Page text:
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Topic # 63136 21-Jun-2010 18:31
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Ethernet over power - running an ethernet network over you existing mains wiring.


I heard about this stuff a few years ago and recently stumbled across it again.

I'm very surprised it's not more common... it seems so convenient and easy to setup and use.

Has anyone here used this before? How well does it performed?

NetComm NP201AV (200Mbps HomePlug)

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  Reply # 343878 21-Jun-2010 18:34
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This has been discussed quite a lot on here recently. Have a search around for some of the other discussions.

I have heard of there being issues when power points are connected to different fuses or circuits, but have not tried it out for myself.

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  Reply # 343900 21-Jun-2010 19:23
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I've heard it fairly hit and miss, a lot depends on the quality of the wiring in your house. Have also heard it fair hard to get decent speeds over. Might be useful for getting internet to the corner of the house where Wifi doesn't reach.

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  Reply # 343911 21-Jun-2010 19:45
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It's also quite expensive. Something like $200 for a set. I'm looking at it to get to my HT unit in a new house I'm moving into but it may be way cheaper to make friends with the spiders and run some CAT5 in..

http://www.pbtech.co.nz/index.php?item=NETNCMNP201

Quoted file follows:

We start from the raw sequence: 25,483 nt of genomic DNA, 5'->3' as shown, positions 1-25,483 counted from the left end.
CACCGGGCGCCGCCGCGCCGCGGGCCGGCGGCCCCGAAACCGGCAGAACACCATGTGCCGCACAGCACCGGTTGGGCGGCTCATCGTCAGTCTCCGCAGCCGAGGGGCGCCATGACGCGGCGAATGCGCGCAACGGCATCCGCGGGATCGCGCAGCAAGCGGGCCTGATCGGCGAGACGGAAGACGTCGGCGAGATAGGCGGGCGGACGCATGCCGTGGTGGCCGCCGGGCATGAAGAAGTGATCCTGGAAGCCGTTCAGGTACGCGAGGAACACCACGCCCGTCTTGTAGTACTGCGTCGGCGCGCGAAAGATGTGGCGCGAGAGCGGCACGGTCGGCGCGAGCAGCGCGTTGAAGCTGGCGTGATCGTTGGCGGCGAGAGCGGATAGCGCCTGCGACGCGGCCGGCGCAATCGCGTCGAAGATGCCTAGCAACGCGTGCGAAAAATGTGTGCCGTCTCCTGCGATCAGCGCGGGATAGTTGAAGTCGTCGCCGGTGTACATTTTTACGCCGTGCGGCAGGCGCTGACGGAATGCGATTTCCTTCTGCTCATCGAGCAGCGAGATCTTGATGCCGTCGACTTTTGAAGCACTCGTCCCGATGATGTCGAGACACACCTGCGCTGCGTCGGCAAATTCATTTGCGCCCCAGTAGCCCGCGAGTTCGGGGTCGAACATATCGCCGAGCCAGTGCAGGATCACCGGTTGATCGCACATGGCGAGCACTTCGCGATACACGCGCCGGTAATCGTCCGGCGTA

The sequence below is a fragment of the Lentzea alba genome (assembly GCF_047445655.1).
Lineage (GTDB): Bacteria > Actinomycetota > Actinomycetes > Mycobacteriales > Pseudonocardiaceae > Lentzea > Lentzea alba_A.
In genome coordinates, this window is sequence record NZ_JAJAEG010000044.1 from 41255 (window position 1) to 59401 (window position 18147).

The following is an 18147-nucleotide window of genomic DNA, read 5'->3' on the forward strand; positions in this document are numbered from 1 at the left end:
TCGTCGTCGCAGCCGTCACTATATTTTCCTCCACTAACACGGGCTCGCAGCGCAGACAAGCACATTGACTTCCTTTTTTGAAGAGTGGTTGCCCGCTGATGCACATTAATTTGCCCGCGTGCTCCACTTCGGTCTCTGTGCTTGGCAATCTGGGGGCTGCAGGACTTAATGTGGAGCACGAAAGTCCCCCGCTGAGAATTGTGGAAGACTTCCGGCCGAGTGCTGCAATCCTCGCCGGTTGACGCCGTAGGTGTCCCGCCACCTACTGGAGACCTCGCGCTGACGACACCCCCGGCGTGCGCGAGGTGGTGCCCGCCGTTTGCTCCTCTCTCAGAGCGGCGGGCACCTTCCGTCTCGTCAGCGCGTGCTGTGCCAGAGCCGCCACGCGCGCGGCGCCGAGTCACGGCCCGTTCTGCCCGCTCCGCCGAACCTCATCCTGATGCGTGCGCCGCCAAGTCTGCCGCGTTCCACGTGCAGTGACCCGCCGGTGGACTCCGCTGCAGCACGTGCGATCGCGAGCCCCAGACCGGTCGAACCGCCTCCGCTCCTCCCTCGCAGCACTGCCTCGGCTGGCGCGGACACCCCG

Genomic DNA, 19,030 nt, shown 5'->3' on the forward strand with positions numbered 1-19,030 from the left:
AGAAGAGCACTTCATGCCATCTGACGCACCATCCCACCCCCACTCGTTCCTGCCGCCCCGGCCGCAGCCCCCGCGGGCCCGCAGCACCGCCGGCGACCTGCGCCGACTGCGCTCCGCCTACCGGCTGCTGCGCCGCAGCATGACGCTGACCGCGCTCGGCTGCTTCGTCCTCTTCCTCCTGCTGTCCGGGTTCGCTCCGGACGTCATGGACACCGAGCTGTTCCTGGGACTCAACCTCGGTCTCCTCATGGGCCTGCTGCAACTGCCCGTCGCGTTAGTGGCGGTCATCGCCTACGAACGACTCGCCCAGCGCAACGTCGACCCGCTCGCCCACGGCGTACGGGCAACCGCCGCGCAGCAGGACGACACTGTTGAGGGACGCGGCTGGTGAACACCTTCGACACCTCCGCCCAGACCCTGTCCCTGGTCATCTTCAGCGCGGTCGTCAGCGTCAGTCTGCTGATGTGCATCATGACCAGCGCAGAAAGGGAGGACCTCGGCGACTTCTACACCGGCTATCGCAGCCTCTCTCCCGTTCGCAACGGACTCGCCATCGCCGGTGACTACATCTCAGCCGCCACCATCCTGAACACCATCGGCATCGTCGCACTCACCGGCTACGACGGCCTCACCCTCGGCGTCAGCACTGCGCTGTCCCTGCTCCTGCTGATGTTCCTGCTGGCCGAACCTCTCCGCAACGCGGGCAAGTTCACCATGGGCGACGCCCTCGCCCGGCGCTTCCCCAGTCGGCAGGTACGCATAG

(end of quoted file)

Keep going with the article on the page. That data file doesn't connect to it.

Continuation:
Regards,

Old3eyes


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  Reply # 343928 21-Jun-2010 20:27
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I've installed the odd set for clients and have a set here for the occasional time I need to have a temporary ethernet outlet somewhere. On the whole I've found they work reasonably well, can be somewhat faster and less trouble than wireless. On the other hand I had a set installed in one premises that never did seem to be completely reliable, but as it was a shared installation (ie. two organisations in separate operation on the same premises) and there was a certain amount of 'fiddling' going on I couldn't be sure that the problem wasn't due to 'other' stuff .

They won't work 'through' a transformer, if you happen to have separate phases between intended points I don't imagine they'll work, otherwise they can be a convenient and quick solution.

My recollection is that the last set I obtained was in the lower $100 area, if they're now $200 then they've gone up a bit.

Cheers, P.

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  Reply # 343946 21-Jun-2010 21:15
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One of the biggest disadvantages is that you're also "sharing" your connection with other people on the same phase in the neighbourhood. This isn't a major issue since very few people use this technology but if your neighbours did for example you'd find major speed reductions as they share bandwidth.

Your data is totally secure - it's just that both connections are trying to use the same frequencies.




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  Reply # 343950 21-Jun-2010 21:17
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Well now i understand why it's not as common as i thought it should be....

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  Reply # 343959 21-Jun-2010 21:36
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On the bright side, I've been using them for a few years with no problems, they work a treat!

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  Reply # 343987 21-Jun-2010 22:59
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gehenna: On the bright side, I've been using them for a few years with no problems, they work a treat!


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